The merging parties and SAMR engaged in multiple rounds of remedy discussions lasting many months. However, ultimately SAMR concluded that the final draft of the remedies submitted by the merging parties on April 10, 2020, would offset the potential negative impact of the transaction. As such, SAMR decided to accept this remedy offering and conditionally approved the deal on April 16, 2020.
The agreed remedy package included a number of commitments that are commonly seen in the context of SAMR’s conditional approval of semiconductor deals, most notably commitments not to bundle or tie the relevant products, to continue to supply on fair, reasonable and non-discriminatory (FRAND) terms and to maintain interoperability with other suppliers’ products. However, the remedy package also included some more unusual commitments that are worth discussing in more detail given their potential relevance to future SAMR reviews:
- Firstly, two of the commitments in SAMR’s decision letter were redacted as “confidential information.” This is very unusual—in fact, this is the first time SAMR (or its predecessor MOFCOM) has ever published a decision letter with redacted information. Our working assumption is that these commitments were likely redacted for national security reasons given that some of Mellanox’s customers in the supercomputing sector are no doubt involved in military contracts or otherwise have military connections. It may also be possible that part of the redactions relate to a hold-separate remedy in relation to the merging parties’ research and development (R&D) capabilities which were rumored to have formed part of earlier remedies negotiations, but has not been substantiated.
- Under the terms of the FRAND commitment the merged entity must provide customers, distributors and original equipment manufacturers (OEMs) with the opportunity to procure and stockpile Nvidia’s GPU accelerators and Mellanox’s high-speed network interconnection equipment for a period of up to one year. This is the first time that SAMR has imposed a remedy requiring the merging parties to guarantee the ability of third parties to stockpile products. We believe that this requirement is not only intended to address the transaction-specific concerns raised by the parties’ customers, but also concerns that the U.S. government may subsequently tighten the export restrictions on the merged entity’s products.
- The remedy package also contains another commitment that we believe is intended (at least in part) to address customers’ concerns regarding a future tightening of U.S. export restrictions. That is, the merged entity is required to maintain the open source commitment for point-to-point communication software and collective communication software of Mellanox’s high-speed network interconnection equipment. This type of commitment is uncommon if one analyzes previous SAMR precedents.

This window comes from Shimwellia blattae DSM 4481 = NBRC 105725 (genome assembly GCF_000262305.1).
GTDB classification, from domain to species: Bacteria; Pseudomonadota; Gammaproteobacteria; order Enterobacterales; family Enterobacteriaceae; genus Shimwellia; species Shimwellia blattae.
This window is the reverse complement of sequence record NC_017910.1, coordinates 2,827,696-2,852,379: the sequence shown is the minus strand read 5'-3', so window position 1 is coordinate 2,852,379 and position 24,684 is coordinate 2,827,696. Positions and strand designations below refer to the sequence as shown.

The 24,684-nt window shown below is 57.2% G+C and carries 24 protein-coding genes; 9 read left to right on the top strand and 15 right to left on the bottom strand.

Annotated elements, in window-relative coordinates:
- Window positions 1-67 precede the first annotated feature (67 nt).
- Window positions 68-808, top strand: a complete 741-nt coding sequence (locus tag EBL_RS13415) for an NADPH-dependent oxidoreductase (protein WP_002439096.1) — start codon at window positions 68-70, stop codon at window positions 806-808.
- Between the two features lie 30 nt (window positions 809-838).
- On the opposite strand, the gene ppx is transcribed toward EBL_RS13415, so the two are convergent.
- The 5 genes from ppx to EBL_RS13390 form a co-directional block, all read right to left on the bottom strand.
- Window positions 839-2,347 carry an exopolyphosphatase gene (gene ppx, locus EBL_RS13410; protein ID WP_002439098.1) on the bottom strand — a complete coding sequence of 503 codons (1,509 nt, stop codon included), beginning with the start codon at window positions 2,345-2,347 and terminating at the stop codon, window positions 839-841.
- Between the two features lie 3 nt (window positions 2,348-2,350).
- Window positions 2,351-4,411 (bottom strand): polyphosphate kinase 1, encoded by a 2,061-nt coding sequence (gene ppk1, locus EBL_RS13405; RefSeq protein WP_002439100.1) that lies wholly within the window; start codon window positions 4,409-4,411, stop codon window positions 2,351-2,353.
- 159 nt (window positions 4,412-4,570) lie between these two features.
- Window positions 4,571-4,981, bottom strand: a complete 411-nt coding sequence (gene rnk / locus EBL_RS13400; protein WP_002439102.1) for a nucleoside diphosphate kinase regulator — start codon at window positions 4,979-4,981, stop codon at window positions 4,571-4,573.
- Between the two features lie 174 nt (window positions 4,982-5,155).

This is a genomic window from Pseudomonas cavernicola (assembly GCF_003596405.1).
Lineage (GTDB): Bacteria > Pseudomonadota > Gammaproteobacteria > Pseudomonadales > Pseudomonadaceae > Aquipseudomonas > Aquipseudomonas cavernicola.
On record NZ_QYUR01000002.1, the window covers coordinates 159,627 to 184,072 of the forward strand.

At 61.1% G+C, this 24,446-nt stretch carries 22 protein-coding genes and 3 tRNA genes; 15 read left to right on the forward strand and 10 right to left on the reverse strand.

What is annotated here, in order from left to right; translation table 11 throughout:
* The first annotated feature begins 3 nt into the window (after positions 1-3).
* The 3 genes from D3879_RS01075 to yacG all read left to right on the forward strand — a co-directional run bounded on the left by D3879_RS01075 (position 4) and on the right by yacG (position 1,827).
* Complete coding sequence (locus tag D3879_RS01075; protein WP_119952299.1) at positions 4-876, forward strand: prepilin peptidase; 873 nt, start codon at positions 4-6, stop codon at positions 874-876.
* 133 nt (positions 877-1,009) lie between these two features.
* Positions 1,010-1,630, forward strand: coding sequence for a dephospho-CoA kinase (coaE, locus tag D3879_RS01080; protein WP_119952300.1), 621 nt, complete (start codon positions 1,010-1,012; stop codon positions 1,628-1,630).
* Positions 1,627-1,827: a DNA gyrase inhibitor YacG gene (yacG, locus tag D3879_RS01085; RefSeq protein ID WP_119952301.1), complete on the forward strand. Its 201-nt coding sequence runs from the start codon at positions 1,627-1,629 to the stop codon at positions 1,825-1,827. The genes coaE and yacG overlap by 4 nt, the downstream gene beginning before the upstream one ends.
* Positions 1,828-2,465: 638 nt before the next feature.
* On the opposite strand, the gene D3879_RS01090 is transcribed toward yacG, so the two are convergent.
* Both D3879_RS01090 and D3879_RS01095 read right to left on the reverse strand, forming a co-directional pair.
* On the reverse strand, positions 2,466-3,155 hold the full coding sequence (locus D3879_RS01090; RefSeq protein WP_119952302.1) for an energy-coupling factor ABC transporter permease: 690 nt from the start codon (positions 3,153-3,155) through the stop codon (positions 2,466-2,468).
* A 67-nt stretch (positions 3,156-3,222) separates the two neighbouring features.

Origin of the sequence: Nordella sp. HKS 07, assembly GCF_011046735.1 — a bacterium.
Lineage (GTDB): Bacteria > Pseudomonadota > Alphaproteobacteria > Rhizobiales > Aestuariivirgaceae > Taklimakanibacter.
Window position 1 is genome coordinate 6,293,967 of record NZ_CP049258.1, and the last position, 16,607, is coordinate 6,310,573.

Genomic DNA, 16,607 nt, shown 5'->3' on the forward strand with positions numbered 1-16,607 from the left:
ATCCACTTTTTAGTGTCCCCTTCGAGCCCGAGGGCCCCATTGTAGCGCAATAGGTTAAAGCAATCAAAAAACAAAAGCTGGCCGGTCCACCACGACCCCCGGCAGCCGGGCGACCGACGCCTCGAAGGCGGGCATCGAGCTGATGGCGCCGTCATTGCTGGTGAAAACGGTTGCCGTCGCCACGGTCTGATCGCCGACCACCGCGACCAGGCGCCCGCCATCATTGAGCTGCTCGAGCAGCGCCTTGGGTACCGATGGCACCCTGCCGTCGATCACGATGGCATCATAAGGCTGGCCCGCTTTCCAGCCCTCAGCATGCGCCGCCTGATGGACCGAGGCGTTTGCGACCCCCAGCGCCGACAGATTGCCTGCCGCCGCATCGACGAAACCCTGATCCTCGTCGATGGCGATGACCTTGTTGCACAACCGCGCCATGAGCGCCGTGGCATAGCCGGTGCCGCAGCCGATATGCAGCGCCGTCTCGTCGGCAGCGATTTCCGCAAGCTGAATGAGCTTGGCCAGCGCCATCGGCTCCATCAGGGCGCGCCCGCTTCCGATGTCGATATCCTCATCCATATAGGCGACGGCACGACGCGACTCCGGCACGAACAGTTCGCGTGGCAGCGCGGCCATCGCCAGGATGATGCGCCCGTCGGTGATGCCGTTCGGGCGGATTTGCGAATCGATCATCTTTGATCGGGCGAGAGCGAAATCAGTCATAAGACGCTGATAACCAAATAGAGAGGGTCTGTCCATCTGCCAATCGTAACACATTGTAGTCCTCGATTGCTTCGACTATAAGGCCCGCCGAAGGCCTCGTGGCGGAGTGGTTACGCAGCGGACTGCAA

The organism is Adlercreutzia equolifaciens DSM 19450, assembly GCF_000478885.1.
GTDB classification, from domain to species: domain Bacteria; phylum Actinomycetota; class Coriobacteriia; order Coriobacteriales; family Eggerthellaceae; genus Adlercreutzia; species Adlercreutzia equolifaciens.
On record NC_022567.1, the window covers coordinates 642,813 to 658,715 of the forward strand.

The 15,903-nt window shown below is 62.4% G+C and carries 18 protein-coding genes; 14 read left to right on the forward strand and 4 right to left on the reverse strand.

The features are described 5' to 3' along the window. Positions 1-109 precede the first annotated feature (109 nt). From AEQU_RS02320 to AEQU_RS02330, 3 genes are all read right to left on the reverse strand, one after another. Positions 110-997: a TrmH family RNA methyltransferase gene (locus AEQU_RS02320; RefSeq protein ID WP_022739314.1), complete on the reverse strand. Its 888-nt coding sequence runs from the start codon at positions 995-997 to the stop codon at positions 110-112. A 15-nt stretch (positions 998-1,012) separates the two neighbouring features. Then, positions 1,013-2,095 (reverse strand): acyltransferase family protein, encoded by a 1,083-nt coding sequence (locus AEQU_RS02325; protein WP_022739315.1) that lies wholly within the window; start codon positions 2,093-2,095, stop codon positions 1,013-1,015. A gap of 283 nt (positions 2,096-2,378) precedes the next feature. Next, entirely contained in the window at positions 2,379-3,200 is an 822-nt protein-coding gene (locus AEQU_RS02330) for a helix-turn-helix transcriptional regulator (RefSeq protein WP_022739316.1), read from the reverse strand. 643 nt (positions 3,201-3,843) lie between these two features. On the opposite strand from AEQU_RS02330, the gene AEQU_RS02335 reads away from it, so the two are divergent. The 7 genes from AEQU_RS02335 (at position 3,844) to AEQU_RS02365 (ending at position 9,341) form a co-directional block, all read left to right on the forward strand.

- Another commitment imposes an obligation on the merged entity to take measures to protection confidential information of third-party GPU accelerators and interconnect manufacturers, as well as setting out a detailed description of how this should be achieved (e.g., by signing confidential agreements with the relevant third parties, separately storing confidential information, conducting confidentiality training, etc.). Whilst commitments designed to protect third-parties’ confidential information were first included in MOFCOM’s decision in General Motors/Delphi (2009), this type of commitment only started to reappear in decisions after 2017 (e.g., Broadcom/Brocade Communications (2017) and KLA-Tencor/Orbotech (2019)). Our current view is that going forward, commitments designed to protect third-parties’ confidential information are likely to become an increasingly regular remedy in high-tech merger cases.
- Interestingly, the remedy package in Nvidia/Mellanox also requires the merged entity to keep the personnel and working teams associated with GPU accelerators and Interconnect equipment completely separate from one another and prohibits any exchange of confidential information between the two groups. To our mind, this remedy achieves a purpose beyond merely protecting confidential information, that is, it in effect ensures the operational independency of the Interconnect equipment business. As such, whilst a “hold separate” remedy was not formally imposed, the same effect is arguably achieved via the commitments designed to protect confidential information.
- Finally, the remedy package has a six-year term and the merged entity is prohibited from seeking the removal of any commitments until this term expires. The six-year duration for which the commitments must remain in place is a relatively long period in comparison with SAMR’s recent practice. For example, in the past five years, SAMR has conditionally approved 21 cases and, with the exception of Nvidia/Mellanox and two other cases, the commitments were put in place for between two to five years. The two exceptions were Broadcom/Brocade Communications (10 years) and Novelis/Aleris (10 years). Given that the Broadcom/Brocade Communications and Nvidia/Mellanox transactions both involved the semiconductor/telecommunications industry, we believe the longer durations imposed by SAMR likely reflect the fact that, as SAMR expressly stated in its decision letter in Nvidia/Mellanox, in this industry, “new entrants need to invest significant resources and time in R&D and trial production.”